Trauma and Truth: A Law and Neuroscience Perspective on Episodic Memory, Credibility and Asylum Law
March 5 @ 2:00 pm - 3:30 pm
Dr. Francis X. Shen, JD, PhD is a Professor of Law, McKnight Presidential Fellow, and faculty member in the Graduate Program in Neuroscience at the University of Minnesota, where he directs the Shen Neurolaw Lab, whose Lab motto is, “Every story is a brain story.” In fall 2020 he is a Florence Rogatz Visiting Professor of Law at Yale Law School, teaching Criminal Law. He is also Executive Director of the Massachusetts General Hospital Center for Law, Brain, and Behavior, an Instructor in Psychology at Harvard Medical School, and Senior Fellow in Law and Applied Neuroscience at the Petrie-Flom Center at Harvard Law School. Born and raised in St. Louis, MO, Dr. Shen received his B.A. from the University of Chicago, his J.D. from Harvard Law School, and his Ph.D. from Harvard University. Dr. Shen is building the new field of law and neuroscience, and conducts empirical, legal, and ethical research to examine how insights from neuroscience can make the legal system more just and effective. This includes a new project on neuroscience, memory, trauma, and asylum justice at the MGH Center for Law, Brain & Behavior. Dr. Shen has co-authored 3 books, including the first Law and Neuroscience casebook (Aspen, with Jones and Schall), with a 4th book currently under review. He also teaches and writes on artificial intelligence and the law.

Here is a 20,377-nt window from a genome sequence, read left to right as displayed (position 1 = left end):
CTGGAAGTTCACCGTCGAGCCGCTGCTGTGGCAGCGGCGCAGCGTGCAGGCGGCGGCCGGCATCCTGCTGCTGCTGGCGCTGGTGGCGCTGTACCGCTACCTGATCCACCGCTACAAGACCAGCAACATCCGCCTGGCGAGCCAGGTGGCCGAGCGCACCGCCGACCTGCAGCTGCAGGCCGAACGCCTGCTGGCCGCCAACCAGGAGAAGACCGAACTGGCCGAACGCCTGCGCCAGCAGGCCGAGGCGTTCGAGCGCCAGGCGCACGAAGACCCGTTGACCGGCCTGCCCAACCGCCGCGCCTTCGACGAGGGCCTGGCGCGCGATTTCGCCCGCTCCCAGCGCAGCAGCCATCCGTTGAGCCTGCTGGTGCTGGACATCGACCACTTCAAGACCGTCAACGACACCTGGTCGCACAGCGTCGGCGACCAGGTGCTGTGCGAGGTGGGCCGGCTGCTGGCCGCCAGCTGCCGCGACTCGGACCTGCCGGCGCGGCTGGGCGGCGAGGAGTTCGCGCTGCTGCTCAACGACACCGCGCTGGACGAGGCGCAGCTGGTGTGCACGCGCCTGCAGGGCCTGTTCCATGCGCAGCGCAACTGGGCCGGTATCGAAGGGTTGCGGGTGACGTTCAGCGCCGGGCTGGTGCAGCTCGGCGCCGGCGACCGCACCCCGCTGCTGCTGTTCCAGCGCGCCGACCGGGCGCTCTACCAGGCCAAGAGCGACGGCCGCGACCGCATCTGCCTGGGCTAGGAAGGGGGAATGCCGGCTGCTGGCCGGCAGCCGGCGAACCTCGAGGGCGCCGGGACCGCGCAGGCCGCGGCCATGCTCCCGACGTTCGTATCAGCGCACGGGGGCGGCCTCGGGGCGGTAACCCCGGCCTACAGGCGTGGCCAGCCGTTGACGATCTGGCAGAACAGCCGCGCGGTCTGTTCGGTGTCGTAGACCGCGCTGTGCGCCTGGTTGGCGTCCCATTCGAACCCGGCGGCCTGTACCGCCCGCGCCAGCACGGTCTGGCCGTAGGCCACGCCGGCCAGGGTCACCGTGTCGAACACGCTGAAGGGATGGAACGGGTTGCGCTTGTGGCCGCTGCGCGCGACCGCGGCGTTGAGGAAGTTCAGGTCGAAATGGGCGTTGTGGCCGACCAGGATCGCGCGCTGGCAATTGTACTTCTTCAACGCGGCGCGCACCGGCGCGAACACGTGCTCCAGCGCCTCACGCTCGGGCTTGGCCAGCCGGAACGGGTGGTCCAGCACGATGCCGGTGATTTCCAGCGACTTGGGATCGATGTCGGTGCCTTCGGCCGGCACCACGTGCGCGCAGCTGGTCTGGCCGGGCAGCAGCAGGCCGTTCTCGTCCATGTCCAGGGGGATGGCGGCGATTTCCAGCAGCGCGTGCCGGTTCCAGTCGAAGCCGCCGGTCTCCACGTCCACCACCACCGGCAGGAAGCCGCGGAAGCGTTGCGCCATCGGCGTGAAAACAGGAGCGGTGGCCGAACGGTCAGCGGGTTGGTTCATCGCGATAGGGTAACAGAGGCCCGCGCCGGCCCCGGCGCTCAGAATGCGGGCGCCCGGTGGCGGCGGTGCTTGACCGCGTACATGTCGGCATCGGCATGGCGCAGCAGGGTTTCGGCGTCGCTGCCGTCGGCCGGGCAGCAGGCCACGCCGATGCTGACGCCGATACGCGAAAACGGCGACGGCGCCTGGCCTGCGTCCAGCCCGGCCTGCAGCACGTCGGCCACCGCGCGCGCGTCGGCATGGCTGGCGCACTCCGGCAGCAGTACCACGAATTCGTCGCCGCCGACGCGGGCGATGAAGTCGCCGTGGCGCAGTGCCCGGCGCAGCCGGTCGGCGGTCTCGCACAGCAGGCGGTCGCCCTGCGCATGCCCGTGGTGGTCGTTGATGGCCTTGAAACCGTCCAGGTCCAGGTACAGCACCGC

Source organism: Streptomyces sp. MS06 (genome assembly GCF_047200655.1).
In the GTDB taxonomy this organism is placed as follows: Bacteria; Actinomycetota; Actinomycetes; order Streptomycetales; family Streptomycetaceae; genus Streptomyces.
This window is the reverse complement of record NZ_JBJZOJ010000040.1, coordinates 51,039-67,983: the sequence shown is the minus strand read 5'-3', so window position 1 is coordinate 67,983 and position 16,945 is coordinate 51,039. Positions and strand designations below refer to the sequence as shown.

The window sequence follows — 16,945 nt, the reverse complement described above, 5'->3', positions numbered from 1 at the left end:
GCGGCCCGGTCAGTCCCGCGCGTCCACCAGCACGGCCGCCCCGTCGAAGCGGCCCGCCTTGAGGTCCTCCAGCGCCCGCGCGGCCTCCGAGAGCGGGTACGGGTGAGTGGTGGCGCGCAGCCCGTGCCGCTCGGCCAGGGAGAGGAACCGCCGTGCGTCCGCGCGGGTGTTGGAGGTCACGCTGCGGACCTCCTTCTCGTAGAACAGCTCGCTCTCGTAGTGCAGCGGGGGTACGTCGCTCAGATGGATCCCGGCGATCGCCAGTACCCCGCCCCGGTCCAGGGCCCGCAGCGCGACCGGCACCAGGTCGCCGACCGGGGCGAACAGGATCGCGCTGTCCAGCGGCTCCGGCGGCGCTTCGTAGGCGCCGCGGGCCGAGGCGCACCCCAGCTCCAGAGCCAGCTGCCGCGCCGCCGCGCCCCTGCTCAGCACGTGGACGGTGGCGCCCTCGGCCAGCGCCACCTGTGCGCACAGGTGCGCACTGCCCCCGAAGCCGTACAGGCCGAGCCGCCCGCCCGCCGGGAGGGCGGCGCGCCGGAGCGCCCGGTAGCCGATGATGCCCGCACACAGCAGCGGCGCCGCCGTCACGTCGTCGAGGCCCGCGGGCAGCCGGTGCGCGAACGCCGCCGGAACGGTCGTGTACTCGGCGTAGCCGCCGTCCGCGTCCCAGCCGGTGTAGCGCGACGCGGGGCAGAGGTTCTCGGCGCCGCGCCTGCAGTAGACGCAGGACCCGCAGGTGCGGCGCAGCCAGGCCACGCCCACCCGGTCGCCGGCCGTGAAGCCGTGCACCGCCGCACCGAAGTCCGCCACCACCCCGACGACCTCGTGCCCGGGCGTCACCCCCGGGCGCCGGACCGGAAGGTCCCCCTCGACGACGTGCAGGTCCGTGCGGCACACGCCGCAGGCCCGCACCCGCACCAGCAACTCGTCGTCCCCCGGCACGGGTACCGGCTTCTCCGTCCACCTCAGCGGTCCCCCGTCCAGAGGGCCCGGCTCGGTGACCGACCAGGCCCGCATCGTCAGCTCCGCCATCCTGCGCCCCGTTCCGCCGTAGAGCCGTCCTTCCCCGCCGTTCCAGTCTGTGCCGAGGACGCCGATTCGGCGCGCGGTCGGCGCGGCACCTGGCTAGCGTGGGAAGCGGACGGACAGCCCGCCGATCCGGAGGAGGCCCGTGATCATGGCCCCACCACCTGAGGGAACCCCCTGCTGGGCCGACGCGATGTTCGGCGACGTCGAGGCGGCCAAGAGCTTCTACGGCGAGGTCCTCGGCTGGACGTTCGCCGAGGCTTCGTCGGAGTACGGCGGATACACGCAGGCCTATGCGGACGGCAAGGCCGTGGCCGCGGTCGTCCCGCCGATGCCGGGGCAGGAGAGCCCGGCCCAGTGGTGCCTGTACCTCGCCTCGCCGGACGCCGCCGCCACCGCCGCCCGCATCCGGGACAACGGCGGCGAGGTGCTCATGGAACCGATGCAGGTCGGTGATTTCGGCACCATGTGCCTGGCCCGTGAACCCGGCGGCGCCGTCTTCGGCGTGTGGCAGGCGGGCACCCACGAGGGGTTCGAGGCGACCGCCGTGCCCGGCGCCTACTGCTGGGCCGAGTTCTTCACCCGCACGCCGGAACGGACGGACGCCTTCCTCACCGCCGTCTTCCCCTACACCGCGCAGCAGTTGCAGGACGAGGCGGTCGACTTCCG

About the talk: The success of an asylum claim relies, to a large degree, on the perceived credibility of an asylum seeker’s memory. Often the credibility assessments of judges and asylum officers turn on the consistency (or lack thereof) in an asylum seeker’s story. Asylum applicants will often recount their stories at multiple points in the legal journey, including immediately upon entry into the U.S.; in a subsequent written affidavit; and before an asylum officer or immigration judge. If inconsistencies or inaccuracies emerge, the asylum adjudicator often infers that the asylum seeker intends to deliberately mislead him or her. In this presentation, Dr. Shen will discuss a foundational, yet failed assumption, animating U.S. asylum law’s approach to credibility—that honest human memory is free of inconsistencies, and that those with histories of trauma are capable of error free autobiographical recall. Dr. Shen will discuss how memory science counsels a more nuanced approach to credibility, and how changes in asylum seekers’ narratives over time may not be due to deliberate deception but rather to the nature of human memory itself.